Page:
422 research outputs found

    Transiently Consistent SDN Updates: Being Greedy is Hard

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    The software-defined networking paradigm introduces interesting opportunities to operate networks in a more flexible, optimized, yet formally verifiable manner. Despite the logically centralized control, however, a Software-Defined Network (SDN) is still a distributed system, with inherent delays between the switches and the controller. Especially the problem of changing network configurations in a consistent manner, also known as the consistent network update problem, has received much attention over the last years. In particular, it has been shown that there exists an inherent tradeoff between update consistency and speed. This paper revisits the problem of updating an SDN in a transiently consistent, loop-free manner. First, we rigorously prove that computing a maximum (greedy) loop-free network update is generally NP-hard; this result has implications for the classic maximum acyclic subgraph problem (the dual feedback arc set problem) as well. Second, we show that for special problem instances, fast and good approximation algorithms exist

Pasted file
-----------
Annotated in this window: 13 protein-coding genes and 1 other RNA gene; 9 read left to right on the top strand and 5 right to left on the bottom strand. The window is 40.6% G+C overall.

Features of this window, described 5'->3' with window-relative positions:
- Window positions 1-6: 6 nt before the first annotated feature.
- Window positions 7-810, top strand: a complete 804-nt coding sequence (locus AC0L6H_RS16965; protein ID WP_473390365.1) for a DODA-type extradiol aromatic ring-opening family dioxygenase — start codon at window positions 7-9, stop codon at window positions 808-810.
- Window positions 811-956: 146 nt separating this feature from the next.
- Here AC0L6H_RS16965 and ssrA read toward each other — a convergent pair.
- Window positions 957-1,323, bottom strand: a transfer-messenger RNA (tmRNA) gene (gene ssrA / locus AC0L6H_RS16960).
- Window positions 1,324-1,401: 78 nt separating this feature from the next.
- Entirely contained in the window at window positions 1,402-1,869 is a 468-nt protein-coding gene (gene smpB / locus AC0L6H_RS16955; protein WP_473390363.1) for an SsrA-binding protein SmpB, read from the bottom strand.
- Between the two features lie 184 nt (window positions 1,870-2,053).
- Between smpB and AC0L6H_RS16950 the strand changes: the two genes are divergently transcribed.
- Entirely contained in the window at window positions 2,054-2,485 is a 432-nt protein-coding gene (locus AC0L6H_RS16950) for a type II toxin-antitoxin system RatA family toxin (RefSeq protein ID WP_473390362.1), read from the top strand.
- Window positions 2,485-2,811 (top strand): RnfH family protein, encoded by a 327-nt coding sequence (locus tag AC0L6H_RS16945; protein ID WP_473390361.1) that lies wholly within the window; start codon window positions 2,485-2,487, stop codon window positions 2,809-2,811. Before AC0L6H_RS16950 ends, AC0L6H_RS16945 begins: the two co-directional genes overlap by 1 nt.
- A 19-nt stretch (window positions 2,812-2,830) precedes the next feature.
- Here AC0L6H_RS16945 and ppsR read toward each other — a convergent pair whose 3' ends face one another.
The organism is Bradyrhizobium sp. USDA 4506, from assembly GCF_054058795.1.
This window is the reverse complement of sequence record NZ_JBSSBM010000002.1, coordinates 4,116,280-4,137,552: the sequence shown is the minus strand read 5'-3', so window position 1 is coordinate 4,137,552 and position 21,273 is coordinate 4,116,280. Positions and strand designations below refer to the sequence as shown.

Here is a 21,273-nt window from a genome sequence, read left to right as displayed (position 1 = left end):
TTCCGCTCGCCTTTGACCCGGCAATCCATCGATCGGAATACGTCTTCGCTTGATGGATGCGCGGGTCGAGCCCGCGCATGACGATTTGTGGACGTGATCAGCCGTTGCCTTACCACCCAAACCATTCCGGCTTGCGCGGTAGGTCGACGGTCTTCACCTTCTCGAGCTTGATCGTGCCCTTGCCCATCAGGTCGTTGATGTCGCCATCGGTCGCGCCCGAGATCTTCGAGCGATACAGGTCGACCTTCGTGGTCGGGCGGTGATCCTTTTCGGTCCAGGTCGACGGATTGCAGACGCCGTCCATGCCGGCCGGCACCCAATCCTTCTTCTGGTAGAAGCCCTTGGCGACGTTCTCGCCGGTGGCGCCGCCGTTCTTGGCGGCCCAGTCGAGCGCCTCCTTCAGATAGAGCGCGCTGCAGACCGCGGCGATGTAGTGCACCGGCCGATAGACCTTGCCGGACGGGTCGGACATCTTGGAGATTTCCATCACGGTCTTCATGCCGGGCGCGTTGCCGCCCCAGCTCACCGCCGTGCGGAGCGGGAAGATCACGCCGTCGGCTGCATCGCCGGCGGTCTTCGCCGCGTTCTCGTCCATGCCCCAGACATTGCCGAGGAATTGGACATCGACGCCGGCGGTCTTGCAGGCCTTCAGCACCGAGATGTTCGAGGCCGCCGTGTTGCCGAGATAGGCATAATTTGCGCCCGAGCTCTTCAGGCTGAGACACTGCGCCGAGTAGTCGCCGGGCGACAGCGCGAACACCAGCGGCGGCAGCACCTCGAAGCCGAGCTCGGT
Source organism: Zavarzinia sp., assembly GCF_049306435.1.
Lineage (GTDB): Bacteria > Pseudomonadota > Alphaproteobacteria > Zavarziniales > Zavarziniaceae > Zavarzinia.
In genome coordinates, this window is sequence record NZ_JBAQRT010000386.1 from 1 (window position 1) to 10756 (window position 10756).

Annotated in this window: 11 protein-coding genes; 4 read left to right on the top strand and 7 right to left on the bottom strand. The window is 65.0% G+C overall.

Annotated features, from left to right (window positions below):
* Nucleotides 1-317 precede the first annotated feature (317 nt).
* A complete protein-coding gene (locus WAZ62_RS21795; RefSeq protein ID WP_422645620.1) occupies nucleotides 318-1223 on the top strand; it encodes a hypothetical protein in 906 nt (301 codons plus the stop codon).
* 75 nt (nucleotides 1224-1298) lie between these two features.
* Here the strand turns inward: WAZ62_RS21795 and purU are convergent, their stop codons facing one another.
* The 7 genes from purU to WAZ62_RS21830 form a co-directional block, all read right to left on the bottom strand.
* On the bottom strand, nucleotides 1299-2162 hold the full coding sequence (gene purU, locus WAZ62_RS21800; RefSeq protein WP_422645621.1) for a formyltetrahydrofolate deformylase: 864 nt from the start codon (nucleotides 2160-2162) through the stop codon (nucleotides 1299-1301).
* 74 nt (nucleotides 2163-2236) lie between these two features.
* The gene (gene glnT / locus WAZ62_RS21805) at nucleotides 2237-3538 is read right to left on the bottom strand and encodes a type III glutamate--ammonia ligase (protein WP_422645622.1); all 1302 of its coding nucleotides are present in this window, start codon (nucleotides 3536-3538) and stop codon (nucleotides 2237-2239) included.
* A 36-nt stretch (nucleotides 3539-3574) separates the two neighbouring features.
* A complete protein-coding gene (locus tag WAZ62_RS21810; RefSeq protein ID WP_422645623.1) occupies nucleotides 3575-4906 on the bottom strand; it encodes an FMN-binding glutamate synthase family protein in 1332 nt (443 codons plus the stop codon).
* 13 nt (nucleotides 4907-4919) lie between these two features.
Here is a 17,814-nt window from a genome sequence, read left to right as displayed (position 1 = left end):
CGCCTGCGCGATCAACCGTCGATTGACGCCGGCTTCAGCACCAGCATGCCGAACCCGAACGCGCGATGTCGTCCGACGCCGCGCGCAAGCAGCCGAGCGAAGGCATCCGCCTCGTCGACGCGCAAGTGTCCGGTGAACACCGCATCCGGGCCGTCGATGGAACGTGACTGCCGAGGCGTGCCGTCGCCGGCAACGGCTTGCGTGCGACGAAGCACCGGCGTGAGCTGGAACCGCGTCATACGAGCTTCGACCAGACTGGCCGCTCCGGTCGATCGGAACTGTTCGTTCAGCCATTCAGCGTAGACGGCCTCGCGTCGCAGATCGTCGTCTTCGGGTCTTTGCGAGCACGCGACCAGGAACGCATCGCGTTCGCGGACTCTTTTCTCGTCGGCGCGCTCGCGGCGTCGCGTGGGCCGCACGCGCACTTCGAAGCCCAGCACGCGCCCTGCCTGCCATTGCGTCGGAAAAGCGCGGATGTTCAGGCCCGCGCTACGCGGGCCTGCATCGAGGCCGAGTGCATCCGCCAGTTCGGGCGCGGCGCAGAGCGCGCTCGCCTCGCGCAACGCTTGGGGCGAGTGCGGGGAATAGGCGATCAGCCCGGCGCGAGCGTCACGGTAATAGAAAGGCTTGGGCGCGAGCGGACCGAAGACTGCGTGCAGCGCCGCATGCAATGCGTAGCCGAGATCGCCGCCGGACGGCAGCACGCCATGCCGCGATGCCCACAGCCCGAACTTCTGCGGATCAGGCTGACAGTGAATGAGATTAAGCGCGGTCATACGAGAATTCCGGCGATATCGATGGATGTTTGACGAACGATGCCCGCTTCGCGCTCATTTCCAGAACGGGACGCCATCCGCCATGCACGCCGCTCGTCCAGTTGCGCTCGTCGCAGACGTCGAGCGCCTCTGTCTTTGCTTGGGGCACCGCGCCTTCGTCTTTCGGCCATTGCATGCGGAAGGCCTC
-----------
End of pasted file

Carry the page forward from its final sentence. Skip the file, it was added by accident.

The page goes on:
Tracing the First Steps of American Sturgeon Pioneers in Europe